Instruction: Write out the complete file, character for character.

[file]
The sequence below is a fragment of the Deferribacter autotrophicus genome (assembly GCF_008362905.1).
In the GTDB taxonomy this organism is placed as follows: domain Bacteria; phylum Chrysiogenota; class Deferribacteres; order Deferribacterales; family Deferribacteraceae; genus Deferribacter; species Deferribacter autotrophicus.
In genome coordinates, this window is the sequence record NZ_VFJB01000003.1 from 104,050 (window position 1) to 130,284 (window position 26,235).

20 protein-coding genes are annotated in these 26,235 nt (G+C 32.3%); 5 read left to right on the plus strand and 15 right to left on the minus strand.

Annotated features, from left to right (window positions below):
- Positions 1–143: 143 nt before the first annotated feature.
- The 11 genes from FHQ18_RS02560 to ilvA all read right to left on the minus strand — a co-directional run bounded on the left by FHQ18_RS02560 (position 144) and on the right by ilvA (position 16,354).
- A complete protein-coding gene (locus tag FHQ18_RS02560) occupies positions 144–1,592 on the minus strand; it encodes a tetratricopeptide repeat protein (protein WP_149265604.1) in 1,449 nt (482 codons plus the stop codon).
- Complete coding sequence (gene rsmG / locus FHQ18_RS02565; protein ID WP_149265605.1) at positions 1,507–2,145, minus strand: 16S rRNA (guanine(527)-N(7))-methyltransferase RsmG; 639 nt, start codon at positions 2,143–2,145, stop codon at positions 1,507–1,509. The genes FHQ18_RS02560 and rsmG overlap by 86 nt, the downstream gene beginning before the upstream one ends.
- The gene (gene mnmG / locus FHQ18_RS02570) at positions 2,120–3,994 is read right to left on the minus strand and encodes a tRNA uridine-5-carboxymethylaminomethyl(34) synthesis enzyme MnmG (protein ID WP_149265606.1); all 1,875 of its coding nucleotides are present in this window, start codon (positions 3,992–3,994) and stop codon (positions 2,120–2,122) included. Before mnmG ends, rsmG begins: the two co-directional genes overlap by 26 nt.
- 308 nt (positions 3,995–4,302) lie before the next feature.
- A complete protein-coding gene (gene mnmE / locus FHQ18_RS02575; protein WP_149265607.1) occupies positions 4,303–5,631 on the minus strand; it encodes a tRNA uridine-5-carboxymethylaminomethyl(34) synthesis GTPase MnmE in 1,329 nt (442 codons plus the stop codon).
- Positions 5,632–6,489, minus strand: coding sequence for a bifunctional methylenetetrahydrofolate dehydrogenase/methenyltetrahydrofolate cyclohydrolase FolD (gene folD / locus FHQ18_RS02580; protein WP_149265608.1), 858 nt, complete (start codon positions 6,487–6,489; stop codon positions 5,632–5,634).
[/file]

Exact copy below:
The sequence below is a fragment of the Deferribacter autotrophicus genome (assembly GCF_008362905.1).
In the GTDB taxonomy this organism is placed as follows: domain Bacteria; phylum Chrysiogenota; class Deferribacteres; order Deferribacterales; family Deferribacteraceae; genus Deferribacter; species Deferribacter autotrophicus.
In genome coordinates, this window is the sequence record NZ_VFJB01000003.1 from 104,050 (window position 1) to 130,284 (window position 26,235).

20 protein-coding genes are annotated in these 26,235 nt (G+C 32.3%); 5 read left to right on the plus strand and 15 right to left on the minus strand.

Annotated features, from left to right (window positions below):
- Positions 1–143: 143 nt before the first annotated feature.
- The 11 genes from FHQ18_RS02560 to ilvA all read right to left on the minus strand — a co-directional run bounded on the left by FHQ18_RS02560 (position 144) and on the right by ilvA (position 16,354).
- A complete protein-coding gene (locus tag FHQ18_RS02560) occupies positions 144–1,592 on the minus strand; it encodes a tetratricopeptide repeat protein (protein WP_149265604.1) in 1,449 nt (482 codons plus the stop codon).
- Complete coding sequence (gene rsmG / locus FHQ18_RS02565; protein ID WP_149265605.1) at positions 1,507–2,145, minus strand: 16S rRNA (guanine(527)-N(7))-methyltransferase RsmG; 639 nt, start codon at positions 2,143–2,145, stop codon at positions 1,507–1,509. The genes FHQ18_RS02560 and rsmG overlap by 86 nt, the downstream gene beginning before the upstream one ends.
- The gene (gene mnmG / locus FHQ18_RS02570) at positions 2,120–3,994 is read right to left on the minus strand and encodes a tRNA uridine-5-carboxymethylaminomethyl(34) synthesis enzyme MnmG (protein ID WP_149265606.1); all 1,875 of its coding nucleotides are present in this window, start codon (positions 3,992–3,994) and stop codon (positions 2,120–2,122) included. Before mnmG ends, rsmG begins: the two co-directional genes overlap by 26 nt.
- 308 nt (positions 3,995–4,302) lie before the next feature.
- A complete protein-coding gene (gene mnmE / locus FHQ18_RS02575; protein WP_149265607.1) occupies positions 4,303–5,631 on the minus strand; it encodes a tRNA uridine-5-carboxymethylaminomethyl(34) synthesis GTPase MnmE in 1,329 nt (442 codons plus the stop codon).
- Positions 5,632–6,489, minus strand: coding sequence for a bifunctional methylenetetrahydrofolate dehydrogenase/methenyltetrahydrofolate cyclohydrolase FolD (gene folD / locus FHQ18_RS02580; protein WP_149265608.1), 858 nt, complete (start codon positions 6,487–6,489; stop codon positions 5,632–5,634).